You may think that you can’t communicate with your baby through the sense of sight. But actually you can. Your baby responds to light and dark – so you can experiment by shining a light on your belly and then moving the light away. Try it and see what reaction your baby gives you.

Feel good food

Your baby’s taste buds start to form at around seven weeks. Flavour molecules cross the placenta and the amniotic fluid acts as a conduit that allows your baby to taste the things that you eat. In fact, studies suggest that newborns are more accepting of flavours they have been exposed to in the womb. While you may be feeling off some foods, especially in the first part of your pregnancy, eat food that you love and make you feel good – because the feel good hormones are also crossing the placenta.

Lingering smells

It is believed that the sense of smell lingers in the brain for longer than the other senses, and similar to taste, the amniotic fluid is also a conduit for smell. By the end of the first trimester your baby can smell the food you’re eating. Similar to taste, when you smell scents you really enjoy – like a certain perfume, freshly ground coffee and certain foods – you will also be sending those feel good hormones over to your baby.

Combine the senses for stronger connection

When you consciously and mindfully use those different senses to bond, then you can start combining them for an even stronger connection. For example, if you’re going to communicate with your baby using your flashlight, why not sing to your baby at the same time or play a “peek-a-boo” game. Similarly, you can tell your baby what foods you are eating or sing a silly song about it (if you are having your second or third child, you’ll probably have a few silly food songs up your sleeve). You may even wish to combine with a belly rub too.

All of these different combinations send a strong signal to your baby as to how welcome and loved she or he is in your life and is already a part of your family.

But it also has the benefit of preparing you as a mother. It helps you connect with your child, build your relationship with them and enhance your heart opening. It brings out your nurturing and caregiving skills.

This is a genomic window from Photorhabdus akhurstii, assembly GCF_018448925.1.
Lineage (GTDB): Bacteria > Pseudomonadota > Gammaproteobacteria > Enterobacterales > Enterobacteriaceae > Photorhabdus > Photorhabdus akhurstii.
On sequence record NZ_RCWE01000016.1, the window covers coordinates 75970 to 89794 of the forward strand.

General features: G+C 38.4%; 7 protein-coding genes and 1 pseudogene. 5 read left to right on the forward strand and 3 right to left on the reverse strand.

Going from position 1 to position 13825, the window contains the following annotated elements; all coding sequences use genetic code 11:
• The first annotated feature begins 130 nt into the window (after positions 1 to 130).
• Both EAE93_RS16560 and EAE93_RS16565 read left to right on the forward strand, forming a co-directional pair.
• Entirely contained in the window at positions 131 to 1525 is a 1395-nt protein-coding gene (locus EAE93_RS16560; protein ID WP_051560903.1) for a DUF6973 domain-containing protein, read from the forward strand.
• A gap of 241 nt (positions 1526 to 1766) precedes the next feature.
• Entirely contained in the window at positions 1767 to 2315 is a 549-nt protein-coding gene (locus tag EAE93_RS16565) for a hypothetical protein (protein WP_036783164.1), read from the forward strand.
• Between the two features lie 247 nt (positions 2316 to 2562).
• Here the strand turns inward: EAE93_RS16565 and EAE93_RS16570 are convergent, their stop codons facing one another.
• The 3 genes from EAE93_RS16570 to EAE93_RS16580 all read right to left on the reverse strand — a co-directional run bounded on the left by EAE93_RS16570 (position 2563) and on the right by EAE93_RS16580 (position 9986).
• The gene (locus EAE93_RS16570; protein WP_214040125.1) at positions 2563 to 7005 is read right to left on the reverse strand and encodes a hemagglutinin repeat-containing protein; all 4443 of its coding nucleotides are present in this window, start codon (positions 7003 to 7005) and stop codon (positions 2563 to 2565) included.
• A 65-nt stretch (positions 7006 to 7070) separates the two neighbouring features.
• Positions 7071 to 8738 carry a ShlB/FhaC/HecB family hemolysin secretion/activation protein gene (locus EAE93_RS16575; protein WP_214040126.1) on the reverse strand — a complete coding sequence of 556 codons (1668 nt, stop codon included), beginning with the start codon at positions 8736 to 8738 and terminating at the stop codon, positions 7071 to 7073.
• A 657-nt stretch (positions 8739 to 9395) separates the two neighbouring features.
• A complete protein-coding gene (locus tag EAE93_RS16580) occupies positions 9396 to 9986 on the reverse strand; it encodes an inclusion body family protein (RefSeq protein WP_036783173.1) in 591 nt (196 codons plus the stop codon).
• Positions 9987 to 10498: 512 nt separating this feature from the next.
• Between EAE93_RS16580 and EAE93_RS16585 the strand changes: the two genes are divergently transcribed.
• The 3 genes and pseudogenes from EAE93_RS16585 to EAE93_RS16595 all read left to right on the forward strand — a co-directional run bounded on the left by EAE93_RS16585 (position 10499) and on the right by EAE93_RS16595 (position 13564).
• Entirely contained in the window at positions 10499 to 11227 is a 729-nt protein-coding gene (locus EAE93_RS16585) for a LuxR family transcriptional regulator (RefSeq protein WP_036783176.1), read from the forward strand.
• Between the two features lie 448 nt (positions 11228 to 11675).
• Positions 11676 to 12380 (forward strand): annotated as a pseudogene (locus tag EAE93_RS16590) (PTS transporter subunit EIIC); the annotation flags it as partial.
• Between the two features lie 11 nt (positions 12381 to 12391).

Connecting in with your baby during pregnancy is truly a magical and intimate experience, and the benefits are far reaching. Give it a try and let us know which combination of senses give you and your baby the most pleasure.

Sources:

Cherie Pasion (2015) It’s Your Birth… Right? A guide for professional women to calmly transition to motherhood.

Thomas Verny (1982) The Secret Life of the Unborn Child: How You Can Prepare Your Baby For a Happy, Healthy Life.

Sorgen, Carol (2003) ‘Bonding with baby before birth’ http://www.webmd.com/baby/features/bonding-with-baby-before-birth.

Cherie Pasion bio.

Cherie Pasion is an author, mother and founder of Connected Mama. She lives up to her name and is deeply passionate about the transformative journey women take when they become mothers. Her book It’s Your Birth…Right? helps professional women emotionally prepare for motherhood.

Cherie runs programs focused on proactive emotional wellness for their motherhood transition centred on her Connection Compass – allowing women to connect in with themselves, their baby, their partner and ‘village’ as well as nature.

She has some free pregnancy affirmations and meditations for download on her website www.theconnectedmama.com or you can connect on Instagram www.instagram.com/connectedmama or Facebook www.facebook.com/connectedmama.

Forming connection with your baby before birth...

The road to motherhood is filled with many firsts. The first time you hear your baby’s heartbeat. The first time you catch a glimpse of your baby on the ultrasound screen. The first time you feel your baby move in response to your voice and touch. The first time you hold them in your arms. It’s truly indescribable.